It is further important to note that the concepts of health and wellness in Ayurveda are not only limited to human health, but encompasses all living forms in the universe. This perspective is emerging from the Vedāntic and Upanishadic outlook that assumes all life forms in the universe to be embodiments of the same five basic elements (panca mahābhūta siddhānta) and acknowledge the interdependence of flora and fauna in the universe (sarvam khalvidam brahma). Ayurveda considers human beings as an inseparable part of the whole nature and for them to be in equilibrium with the composition of the nature. It also believes that human health and well-being are very much dependent on the health and well-being of plants and animals. Hence, the global wellness perspective in Ayurveda expands the human health to agricultural science (Vṛkṣāyurveda) and veterinary sciences (Hastyāyurveda, Ashvāyurveda etc.). Perhaps, this is one of the earliest thoughts of what the frontiers of biology started to discuss now as “One Health” or “Planetary Health approach”.[6]

Logical and reasonable synthesis of Ayurveda (rooted in scientific and logic concepts of the Indian philosophy) and biology (based on a western scientific tradition) to create a trans-disciplinary knowledge framework of Ayurveda- Biology is challenging as well. Deciphering information from ancient texts need to be done with utmost care. The concepts of Ayurveda are recorded either in Sanskrit and in other regional languages of India. Similarly, unique linguistic methodologies such as sūtra (prose in concise and precise words that can be interpreted multidimensionally), kārikā (verse form of sūtra) and vṛtti (commentaries in prose form) are used by the authors for knowledge documentation. Each of the words used in sūtra and Kārikā will have a philosophy and connotation associated to the scheme of knowledge it is representing. The meaning has to be interpreted and explained textually and contextually, not separately. A single word mentioned in Ayurveda may sometimes require a detailed explanation with several sentences and paragraphs in order to derive logical and contextual interpretation of it. A classical example is 'Agni' in Ayurveda. Simple translation of Agni may indicate it as fire or other similar energy forces. However, describing Agni in the context of biological conditions like Pāṇḍu (anemia) or Prameha (diabetes and glucose metabolism disorders) can find analogies with various biochemical and biophysical events happening in the body. It is challenging for the scholars to draw parallels between the Ayurveda terms and molecular events and correlate them to understand the biology of health and disease. Furthermore, the scientific information in Indian literature, including Ayurveda texts, are often found interwoven with religious and ritualistic beliefs, legend (having reasonable explanation with historical, anthropological, geographical, and socio-cultural framework) as well as imaginations and dreams (those that cannot be substantiated or proven with any historical, anthropological, geographical, and socio-cultural framework). It is also a practice of presenting the knowledge with divinity to make the information more authoritative and believable as well as to protect it from getting 'adulterated' with corrupting information. Due diligence is necessary while deciphering the relevant science from the seemingly incoherent background. With an appropriate and logical epistemological bridging, Ayurveda- Biology could be a paradigm strategy for the future demands of integrative and pluralistic healthcare needs of the globe.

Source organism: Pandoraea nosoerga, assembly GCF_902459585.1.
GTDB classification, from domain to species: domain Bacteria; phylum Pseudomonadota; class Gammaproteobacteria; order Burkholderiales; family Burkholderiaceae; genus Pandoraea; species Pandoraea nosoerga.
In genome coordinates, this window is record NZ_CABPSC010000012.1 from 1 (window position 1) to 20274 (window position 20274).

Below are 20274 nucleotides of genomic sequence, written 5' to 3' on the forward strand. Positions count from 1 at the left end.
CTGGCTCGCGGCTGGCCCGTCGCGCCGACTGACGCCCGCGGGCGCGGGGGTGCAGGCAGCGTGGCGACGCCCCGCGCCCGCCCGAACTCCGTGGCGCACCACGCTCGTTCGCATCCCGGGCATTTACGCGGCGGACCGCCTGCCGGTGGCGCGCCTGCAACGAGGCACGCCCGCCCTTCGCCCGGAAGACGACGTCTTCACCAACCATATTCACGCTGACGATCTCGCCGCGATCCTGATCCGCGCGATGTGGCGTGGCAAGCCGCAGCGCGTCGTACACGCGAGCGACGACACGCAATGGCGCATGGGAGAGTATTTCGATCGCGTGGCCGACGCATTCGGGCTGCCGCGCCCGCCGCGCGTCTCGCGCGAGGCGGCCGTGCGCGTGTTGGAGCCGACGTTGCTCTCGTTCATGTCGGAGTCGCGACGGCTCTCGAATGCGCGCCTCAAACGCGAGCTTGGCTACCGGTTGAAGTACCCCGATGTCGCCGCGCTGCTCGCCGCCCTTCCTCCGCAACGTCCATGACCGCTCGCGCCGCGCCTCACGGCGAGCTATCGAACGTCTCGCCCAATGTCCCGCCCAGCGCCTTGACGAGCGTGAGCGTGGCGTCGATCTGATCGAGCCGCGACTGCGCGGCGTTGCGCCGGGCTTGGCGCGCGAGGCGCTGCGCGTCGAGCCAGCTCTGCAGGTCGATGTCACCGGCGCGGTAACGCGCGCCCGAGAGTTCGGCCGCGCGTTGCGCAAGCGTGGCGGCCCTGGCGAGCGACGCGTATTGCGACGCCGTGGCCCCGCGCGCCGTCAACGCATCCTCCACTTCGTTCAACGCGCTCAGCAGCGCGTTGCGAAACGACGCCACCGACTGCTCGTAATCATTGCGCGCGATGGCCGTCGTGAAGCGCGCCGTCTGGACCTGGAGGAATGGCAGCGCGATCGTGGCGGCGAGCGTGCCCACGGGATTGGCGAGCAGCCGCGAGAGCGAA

References Top

1.
Stoewen DL. Health and wellness. Can Vet J 2015;56:983-4.  Back to cited text no. 1
    
2.
Strandberg EL, Ovhed I, Borgquist L, Wilhelmsson S. The perceived meaning of a (w) holistic view among general practitioners and district nurses in Swedish primary care: A qualitative study. BMC Fam Pract 2007;8:8.  Back to cited text no. 2
    
3.
Jasemi M, Valizadeh L, Zamanzadeh V, Keogh B. A concept analysis of holistic care by hybrid model. Indian J Palliat Care 2017;23:71-80.  Back to cited text no. 3
[PUBMED]  [Full text]  
4.
Ahn AC, Tewari M, Poon CS, Phillips RS. The limits of reductionism in medicine: Could systems biology offer an alternative? PLoS Med 2006;3:e208.  Back to cited text no. 4
    
5.
Hopkins AL. Network pharmacology: The next paradigm in drug discovery. Nat Chem Biol 2008;4:682-90.  Back to cited text no. 5
    
6.
The Lancet Planetary Health. The bigger: Picture of planetary health. Lancet Planet Health 2019;3:e1.  Back to cited text no. 6